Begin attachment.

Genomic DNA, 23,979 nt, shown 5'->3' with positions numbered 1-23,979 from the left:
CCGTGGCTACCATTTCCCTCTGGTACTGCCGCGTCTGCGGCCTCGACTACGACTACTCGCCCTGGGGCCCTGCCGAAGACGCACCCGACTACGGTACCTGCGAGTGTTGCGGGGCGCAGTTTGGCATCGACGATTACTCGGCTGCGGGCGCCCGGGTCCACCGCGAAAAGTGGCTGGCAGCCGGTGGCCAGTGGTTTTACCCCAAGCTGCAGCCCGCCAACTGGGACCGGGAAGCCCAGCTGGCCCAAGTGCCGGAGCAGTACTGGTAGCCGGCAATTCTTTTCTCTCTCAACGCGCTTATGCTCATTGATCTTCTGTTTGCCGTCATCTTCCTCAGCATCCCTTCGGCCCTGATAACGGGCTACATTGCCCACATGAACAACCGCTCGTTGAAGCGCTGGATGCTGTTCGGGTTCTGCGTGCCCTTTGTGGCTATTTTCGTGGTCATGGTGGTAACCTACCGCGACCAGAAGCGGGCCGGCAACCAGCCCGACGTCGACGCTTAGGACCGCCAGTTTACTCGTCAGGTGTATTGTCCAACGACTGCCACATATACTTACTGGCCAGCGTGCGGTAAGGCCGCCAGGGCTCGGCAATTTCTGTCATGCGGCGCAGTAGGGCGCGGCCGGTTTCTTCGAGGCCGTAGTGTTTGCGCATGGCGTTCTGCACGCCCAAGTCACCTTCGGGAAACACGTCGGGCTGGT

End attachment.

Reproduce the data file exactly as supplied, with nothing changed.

Genomic DNA, 23,979 nt, shown 5'->3' with positions numbered 1-23,979 from the left:
CCGTGGCTACCATTTCCCTCTGGTACTGCCGCGTCTGCGGCCTCGACTACGACTACTCGCCCTGGGGCCCTGCCGAAGACGCACCCGACTACGGTACCTGCGAGTGTTGCGGGGCGCAGTTTGGCATCGACGATTACTCGGCTGCGGGCGCCCGGGTCCACCGCGAAAAGTGGCTGGCAGCCGGTGGCCAGTGGTTTTACCCCAAGCTGCAGCCCGCCAACTGGGACCGGGAAGCCCAGCTGGCCCAAGTGCCGGAGCAGTACTGGTAGCCGGCAATTCTTTTCTCTCTCAACGCGCTTATGCTCATTGATCTTCTGTTTGCCGTCATCTTCCTCAGCATCCCTTCGGCCCTGATAACGGGCTACATTGCCCACATGAACAACCGCTCGTTGAAGCGCTGGATGCTGTTCGGGTTCTGCGTGCCCTTTGTGGCTATTTTCGTGGTCATGGTGGTAACCTACCGCGACCAGAAGCGGGCCGGCAACCAGCCCGACGTCGACGCTTAGGACCGCCAGTTTACTCGTCAGGTGTATTGTCCAACGACTGCCACATATACTTACTGGCCAGCGTGCGGTAAGGCCGCCAGGGCTCGGCAATTTCTGTCATGCGGCGCAGTAGGGCGCGGCCGGTTTCTTCGAGGCCGTAGTGTTTGCGCATGGCGTTCTGCACGCCCAAGTCACCTTCGGGAAACACGTCGGGCTGGT